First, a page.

Thomas Rowlandson, 1807
Watercolor on board, 8.5" wide by 11.5" high, signed and dated lower right
Thomas Rowlandson 1757-1827
"Thomas Rowlandson raised comic art to a new level by representing the panorama of contemporary life with almost unparalleled fluency – adopting lyricism or incisiveness as best fitted the subject. And, in capturing an abundance of picturesque detail, his work provided a parallel to the novels of Henry Fielding or Laurence Sterne.
Thomas Rowlandson was born in Old Jewry, in the City of London, on 14 July 1757, to a merchant in wool and silk. In consequence of the bankruptcy of his father, he and his younger sister, Elizabeth, went to live with their uncle, James, and a prosperous Spitalfields silk weaver and his French wife, Jane. Following the death of his uncle in 1764, he moved to 4 Church Street (now Romilly Street) Soho with his widowed aunt, and attended the Soho Academy.
From the age of 16, Rowlandson studied art at the Royal Academy Schools, Somerset House, and received permission to draw at the Duke of Richmond’s sculpture gallery in Whitehall. Between 1775 and 1787, he exhibited both subject pictures and caricatures, in pen and wash, at the Royal Academy, winning a silver medal in 1777, and making his name seven years later with the ambitious Vauxhall Gardens (V&A). During this period, he began to make trips to the Continent (particularly Paris) and in Britain (often accompanied by Henry Wigstead).
Rowlandson continued to live in apartments in Soho with his aunt, until her death in 1789: at 103 Wardour Street (by 1777) and then 50 Poland Street (by 1787). On her death, he received a substantial legacy, though it seems likely that he lost it through gambling. Certainly, through the 1790s, he lived in modest, even shabby, addresses in and around the Strand, finally settling in attic rooms at 1 James Street, Adelphi, in 1800, where he lived for the rest of his life.
Throughout the 1780s, Rowlandson had been engaged in political and social caricature, but his versatility enabled him to work extensively as a book illustrator, initially on the novels of Tobias Smollett and Henry Fielding (1791-1805), and later on volumes dependent on their visual content. Employed by the publisher Rudolph Ackermann from 1798, he depicted the Miseries of Human Life (1808) and added figures to Augustus Charles Pugin’s architectural settings in The Microcosm of London (1808-11). He received the ideal commission in 1812 when asked to collaborate with William Combe, a writer, on Tours of Dr Syntax (1812-21). A seasoned traveller, with an extensive knowledge of Britain and the Continent, Rowlandson was well qualified to parody the vagaries of the Picturesque landscape artist. He frequently produced drawings after the Old Masters, and his own landscape style was an adaptation of that of Thomas Gainsborough. During the 1820s, the work of the Italian Renaissance artist, Giovanni della Porta, inspired him to return to caricature, the art that had made his name, and produced a number of comparative anatomy studies.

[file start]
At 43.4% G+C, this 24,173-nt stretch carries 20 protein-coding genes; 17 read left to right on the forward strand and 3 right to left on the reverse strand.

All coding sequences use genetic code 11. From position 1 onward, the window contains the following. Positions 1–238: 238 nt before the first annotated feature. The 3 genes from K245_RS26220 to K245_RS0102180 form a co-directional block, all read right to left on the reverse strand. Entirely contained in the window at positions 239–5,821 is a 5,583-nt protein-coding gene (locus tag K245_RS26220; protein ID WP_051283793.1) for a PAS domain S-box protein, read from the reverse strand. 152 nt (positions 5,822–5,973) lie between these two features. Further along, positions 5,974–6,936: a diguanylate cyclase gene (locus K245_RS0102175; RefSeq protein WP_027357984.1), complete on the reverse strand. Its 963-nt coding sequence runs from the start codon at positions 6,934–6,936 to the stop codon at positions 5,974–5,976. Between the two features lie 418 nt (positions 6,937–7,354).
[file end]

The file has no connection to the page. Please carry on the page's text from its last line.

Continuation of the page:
Rowlandson became seriously ill in 1825 and died at home on 21 April 1827.
The executor and sole legatee of his will was Betsy Winter, his longstanding companion.
His work is represented in numerous public collections, including the British Museum, the National Maritime Museum, Tate and the V&A; the Ashmolean Museum (Oxford), The Fitzwilliam Museum (Cambridge), Hertford Museum, Manchester Art Gallery, the Museum of Island History (Newport, Isle of Wight), Tyne & Wear Archives & Museums and York Art Gallery; and Yale Center For British Art (New Haven)." - Chris Beetles Gallery, ChrisBeetles.com